Pamenter gives the example of an Ontario company’s development of a control device to attach to the electrical panel of a major power consumer such as a warehouse, factory, or shopping mall to reduce the amount of electricity consumed for lighting. The device is expected to reduce electricity consumption by 30 per cent and pay for itself within 18 months. “We are actually doing the full-court press for that particular client so we are doing the patent work, we are doing the distribution agreements, we are doing their manufacturing agreements, all their internal corporate stuff, licensing, and all that sort of thing.”
These are often smaller companies that face budget challenges and are too small to have in-house counsel.
One of the biggest challenges for clean tech firms is securing funding to work up prototypes or in later stages start up production. While venture capital and angel investor money is starting to flow back into clean tech, it is coming from “a very low base.” That leaves governments as the main source of funding, with the most popular being the Scientific Research and Experimental Development tax incentive program. Administered by the Canada Revenue Agency, SR&ED encourages Canadian businesses of all sizes, and in all sectors, to conduct research and development in Canada and it is the largest single source of federal government support for industrial research and development. “If you are a Canadian-controlled private company, and depending on the various provincial programs that are connected, it can refund 30 to 35 per cent of the money that you spent on scientific development,” Pamenter says. “In terms of government programs, that is as generous as almost any, anywhere.” Eligible claimants receive cash refunds and/or tax credits for research and development outlays under the SR&ED program.
Other popular programs include the National Research Council’s Industrial Research Assistance Program for research and development, and commercialization of new products and services. “Of course they get so many applications and they pretty quickly run out of their annual funding,” Pamenter says of the program. There is also the Sustainable Development Technology Canada tech fund program which “can be very good for larger projects.”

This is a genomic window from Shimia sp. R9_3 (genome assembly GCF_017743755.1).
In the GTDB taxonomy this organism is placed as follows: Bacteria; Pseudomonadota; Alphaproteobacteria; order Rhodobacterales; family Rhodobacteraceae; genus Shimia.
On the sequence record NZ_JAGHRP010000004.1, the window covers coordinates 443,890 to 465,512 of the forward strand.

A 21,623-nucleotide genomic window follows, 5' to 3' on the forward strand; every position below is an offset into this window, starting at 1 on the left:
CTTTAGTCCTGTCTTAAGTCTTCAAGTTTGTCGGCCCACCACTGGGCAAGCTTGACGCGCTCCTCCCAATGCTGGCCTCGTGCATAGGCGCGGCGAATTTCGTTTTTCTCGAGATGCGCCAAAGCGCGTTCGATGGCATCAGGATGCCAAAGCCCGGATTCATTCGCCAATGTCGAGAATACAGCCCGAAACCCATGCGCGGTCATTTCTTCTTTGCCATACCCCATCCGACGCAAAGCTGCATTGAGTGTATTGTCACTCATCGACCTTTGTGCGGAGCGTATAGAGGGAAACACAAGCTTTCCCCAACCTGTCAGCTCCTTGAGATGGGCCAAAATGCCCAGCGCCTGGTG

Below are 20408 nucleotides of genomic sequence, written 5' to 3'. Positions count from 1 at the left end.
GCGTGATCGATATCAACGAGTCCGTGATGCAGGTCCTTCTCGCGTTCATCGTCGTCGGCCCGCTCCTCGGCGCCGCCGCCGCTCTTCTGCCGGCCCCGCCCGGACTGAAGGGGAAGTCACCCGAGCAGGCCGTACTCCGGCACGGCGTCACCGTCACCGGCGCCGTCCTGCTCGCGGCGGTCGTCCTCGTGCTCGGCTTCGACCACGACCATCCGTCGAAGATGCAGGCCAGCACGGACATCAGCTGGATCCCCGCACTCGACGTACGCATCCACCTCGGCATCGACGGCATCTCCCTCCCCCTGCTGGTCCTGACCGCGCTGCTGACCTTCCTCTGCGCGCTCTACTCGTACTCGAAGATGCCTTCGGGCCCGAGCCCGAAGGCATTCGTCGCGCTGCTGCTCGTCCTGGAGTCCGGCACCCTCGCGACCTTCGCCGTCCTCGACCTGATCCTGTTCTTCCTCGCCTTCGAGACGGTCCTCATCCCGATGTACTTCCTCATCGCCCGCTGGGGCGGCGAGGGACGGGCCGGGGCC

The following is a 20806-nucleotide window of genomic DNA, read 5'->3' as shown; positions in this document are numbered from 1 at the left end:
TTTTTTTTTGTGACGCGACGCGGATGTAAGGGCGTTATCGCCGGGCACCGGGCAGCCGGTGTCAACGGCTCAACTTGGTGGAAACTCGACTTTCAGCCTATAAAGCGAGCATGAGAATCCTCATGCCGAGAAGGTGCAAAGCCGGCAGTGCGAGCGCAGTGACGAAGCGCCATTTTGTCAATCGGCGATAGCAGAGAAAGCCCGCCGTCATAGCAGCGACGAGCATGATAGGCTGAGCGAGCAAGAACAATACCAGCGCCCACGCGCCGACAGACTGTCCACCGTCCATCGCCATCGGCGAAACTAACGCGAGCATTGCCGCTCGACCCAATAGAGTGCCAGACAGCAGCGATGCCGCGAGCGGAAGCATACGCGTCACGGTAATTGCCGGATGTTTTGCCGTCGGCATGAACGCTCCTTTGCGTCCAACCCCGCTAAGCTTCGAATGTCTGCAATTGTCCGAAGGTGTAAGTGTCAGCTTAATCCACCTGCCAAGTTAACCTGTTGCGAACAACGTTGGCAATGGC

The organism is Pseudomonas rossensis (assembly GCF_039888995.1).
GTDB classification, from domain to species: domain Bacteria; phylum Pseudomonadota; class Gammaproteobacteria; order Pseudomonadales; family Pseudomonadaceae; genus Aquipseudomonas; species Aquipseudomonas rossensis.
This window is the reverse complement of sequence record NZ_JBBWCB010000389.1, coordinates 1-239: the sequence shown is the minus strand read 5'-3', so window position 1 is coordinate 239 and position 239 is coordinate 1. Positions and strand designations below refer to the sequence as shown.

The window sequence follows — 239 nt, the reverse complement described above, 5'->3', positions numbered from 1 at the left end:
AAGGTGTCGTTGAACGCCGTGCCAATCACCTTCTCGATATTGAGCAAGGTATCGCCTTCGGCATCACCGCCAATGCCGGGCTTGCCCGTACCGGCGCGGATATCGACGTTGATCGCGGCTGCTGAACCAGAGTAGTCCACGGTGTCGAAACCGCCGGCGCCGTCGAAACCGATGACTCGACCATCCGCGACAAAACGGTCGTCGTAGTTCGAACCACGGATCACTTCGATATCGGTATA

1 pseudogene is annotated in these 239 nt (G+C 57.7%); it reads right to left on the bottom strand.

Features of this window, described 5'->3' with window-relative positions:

Helping to tap into public and private funding in the clean tech space is rapidly becoming an area of specialization within big law firms. “Clean tech to us is the transactions associated with the financing and the capital-raising of certain technology companies or energy companies and the acquisition matters. There is some advice but it is really the transactions they do that is how we get involved,” says Jason Kroft, head of Stikeman Elliott LLP’s emissions trading and climate change group. A knowledge of science and emerging technologies can “help,” says Kroft, “but at the end of the day what lawyers do is often very similar across industry groups. What we write and think and negotiate seems to be really transferable.”
What sets clean tech work apart is the usually key involvement of third parties such as government agencies and the requirement to guide clients through the process. “That is probably what is a bit different, understanding that there is a path and being able to give your clients an idea what the path is and not just responding to issues as they come up, actually being able to help them with strategy. With emerging or newer businesses there is more of a role to be an adviser in a broader sense and a little more strategic,” says Kroft.
He agrees with Pamenter that securing funding for clean tech businesses is a major hurdle. “That is the biggest issue in kind of anything that is innovative right now access to capital,” he says. “What we are seeing is deals get done, capital is available if you have a well-structured, well-reasoned sound project, sound company, or sound initiative. You will get the access, but things take time.”